Our Key Values:
Reclaim, Reuse, Recycle
- More than 75% of construction waste was diverted from landfills and recycled.
- Wood flooring downstairs was reclaimed from a textile mill in Georgia, cleaned and sealed.
- Whitewashed wood at front door and the barn wall are from a razed barn in West Virginia that has been cleaned and sealed.
- Other materials containing more than 50% post-consumer recycled content include: the carpet, gypsum board, structural steel and wall coverings.
We Use Locally Sourced Materials
- Reduction of the carbon footprint through construction and beyond with high-quality products that last longer than typically mass-produced furnishings.
- All tabletops and chairs are made from walnut extracted from nearby Harrisburg, PA and manufactured in High Point, NC (within 500 miles of the restaurant)
- Jars of fruits and vegetables are from a farm in West Virginia, canned by the farmer himself.
- High quality produce and meats are locally sourced when possible (Maryland).
We Operate as a Certified Green Restaurant
- Energy-efficient appliances in the kitchen and office to reduce water and energy usage.
- Utilization of an energy efficient water purifier in house for mineralized and filtered water to eliminate bottled water waste and carbon footprint from shipping.
- Use only recycled disposable products that are biodegradable.
- Strict recycling standards
- Composting all of food waste.
- Biofuel program reuses and recycles the oil from the fryers.
We Know Where Our Food Comes From
- We provide transparency of Food-to-Table sourcing *
- Goal is to bring us closer to the source of our food
- The open Pastry Studio allows guests to view chefs preparing our scratch-made cakes, pies, and other desserts
*see the seasonal Crop List for more information
Pending LEED Certification
- Potomac’s Founding Farmers has been designed to meet Bronze level Commercial Interior LEED level certification standards. Certification is pending.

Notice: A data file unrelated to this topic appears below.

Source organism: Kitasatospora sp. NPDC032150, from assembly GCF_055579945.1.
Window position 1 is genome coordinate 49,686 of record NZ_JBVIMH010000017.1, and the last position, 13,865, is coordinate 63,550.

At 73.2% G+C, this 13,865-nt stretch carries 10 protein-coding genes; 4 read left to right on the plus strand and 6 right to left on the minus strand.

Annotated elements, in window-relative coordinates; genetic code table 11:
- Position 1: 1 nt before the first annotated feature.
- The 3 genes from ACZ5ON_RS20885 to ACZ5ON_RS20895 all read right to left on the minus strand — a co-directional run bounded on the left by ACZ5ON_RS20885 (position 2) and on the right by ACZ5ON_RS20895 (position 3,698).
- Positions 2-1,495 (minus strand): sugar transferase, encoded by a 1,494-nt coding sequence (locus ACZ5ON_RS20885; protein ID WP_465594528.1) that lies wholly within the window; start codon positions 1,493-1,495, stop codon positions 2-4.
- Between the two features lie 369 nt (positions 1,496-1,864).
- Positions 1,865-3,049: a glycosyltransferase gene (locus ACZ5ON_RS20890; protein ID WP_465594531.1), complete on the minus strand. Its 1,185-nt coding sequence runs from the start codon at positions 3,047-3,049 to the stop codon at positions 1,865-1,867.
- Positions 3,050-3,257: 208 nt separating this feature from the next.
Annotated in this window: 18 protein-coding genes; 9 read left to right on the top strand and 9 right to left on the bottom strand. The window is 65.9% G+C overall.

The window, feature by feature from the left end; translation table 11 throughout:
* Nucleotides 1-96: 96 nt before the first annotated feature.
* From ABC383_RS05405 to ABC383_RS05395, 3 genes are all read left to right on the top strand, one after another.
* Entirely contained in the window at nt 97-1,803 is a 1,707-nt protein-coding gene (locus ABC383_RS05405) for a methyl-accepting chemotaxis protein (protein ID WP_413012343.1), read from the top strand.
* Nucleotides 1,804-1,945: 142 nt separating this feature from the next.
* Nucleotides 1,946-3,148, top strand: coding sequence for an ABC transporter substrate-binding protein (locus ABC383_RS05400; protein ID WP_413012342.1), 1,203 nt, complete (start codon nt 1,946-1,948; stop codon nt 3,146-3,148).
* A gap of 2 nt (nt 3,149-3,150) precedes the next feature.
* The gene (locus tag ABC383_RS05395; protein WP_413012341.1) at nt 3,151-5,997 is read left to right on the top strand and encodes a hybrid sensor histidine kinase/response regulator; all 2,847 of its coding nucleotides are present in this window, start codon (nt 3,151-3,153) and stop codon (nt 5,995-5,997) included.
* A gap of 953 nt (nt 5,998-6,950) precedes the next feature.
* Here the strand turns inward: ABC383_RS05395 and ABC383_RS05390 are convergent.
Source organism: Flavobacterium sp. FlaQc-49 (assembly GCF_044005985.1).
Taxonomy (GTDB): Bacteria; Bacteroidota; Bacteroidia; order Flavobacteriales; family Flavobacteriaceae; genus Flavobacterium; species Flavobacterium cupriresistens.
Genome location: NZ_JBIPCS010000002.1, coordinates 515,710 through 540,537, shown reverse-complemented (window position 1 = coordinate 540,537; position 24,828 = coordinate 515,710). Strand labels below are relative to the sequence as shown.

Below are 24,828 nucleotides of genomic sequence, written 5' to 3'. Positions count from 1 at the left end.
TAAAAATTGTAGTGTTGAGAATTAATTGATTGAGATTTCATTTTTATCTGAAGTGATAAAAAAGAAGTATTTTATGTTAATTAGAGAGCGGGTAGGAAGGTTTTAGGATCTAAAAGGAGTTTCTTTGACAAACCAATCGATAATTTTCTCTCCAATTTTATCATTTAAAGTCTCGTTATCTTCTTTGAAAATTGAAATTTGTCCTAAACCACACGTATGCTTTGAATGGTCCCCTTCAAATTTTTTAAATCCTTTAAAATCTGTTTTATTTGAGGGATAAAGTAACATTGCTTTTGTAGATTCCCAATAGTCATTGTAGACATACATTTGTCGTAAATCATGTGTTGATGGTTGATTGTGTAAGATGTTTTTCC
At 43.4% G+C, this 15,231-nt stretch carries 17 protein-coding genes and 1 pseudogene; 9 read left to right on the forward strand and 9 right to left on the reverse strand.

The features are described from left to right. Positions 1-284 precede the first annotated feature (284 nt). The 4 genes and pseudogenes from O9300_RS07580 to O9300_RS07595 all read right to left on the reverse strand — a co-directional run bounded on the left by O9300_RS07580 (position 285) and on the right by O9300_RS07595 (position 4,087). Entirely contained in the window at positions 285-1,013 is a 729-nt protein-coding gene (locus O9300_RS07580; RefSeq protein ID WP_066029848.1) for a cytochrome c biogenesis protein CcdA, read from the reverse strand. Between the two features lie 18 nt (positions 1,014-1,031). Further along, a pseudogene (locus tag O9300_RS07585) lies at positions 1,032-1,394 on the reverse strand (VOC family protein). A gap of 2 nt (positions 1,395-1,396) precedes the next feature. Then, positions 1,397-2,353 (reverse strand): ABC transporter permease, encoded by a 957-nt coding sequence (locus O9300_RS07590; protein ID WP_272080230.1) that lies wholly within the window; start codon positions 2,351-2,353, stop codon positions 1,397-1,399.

- There was strict adherence to LEED requirements during building phase
- Certification is based on efficient electrical, water and heating/cooling systems, and the types of materials that were used in the design.
- All other energy use is offset by carbon credits we purchased to make our usage 100% carbon neutral.
- The restaurant is 100% wind powered.
Potomac Design Elements
- The host stand and bar front are finished with reclaimed shoe shipping boxes.
- The stone top at the pastry station is soapstone salvaged from an old building on the University of Maryland campus.
- The wallcovering in the restrooms are by Designtex. The images are printed on a substrate made of recycled material.
- The chairs are custom made by a small shop in Ohio called Objeti. The wood used was all sourced locally (within 500 miles).
- The large communal tables were custom made by Dunbar in North Carolina, and wood was sourced locally as well.
- The flooring in the kitchen pass-through and work areas is by Oscoda Products and is made up of 100% recycled materials in a composite form.
- Counter tops in the restrooms are made of Paperstone, which is made of 100% post-consumer content recycled and pressed composite paper.
- The large mural was printed on a substrate that contains rapidly renewable content. The image is by a New York based artist that teamed with manufacturer Maharam, to help create unique digital projects. This piece resembles the American heartland.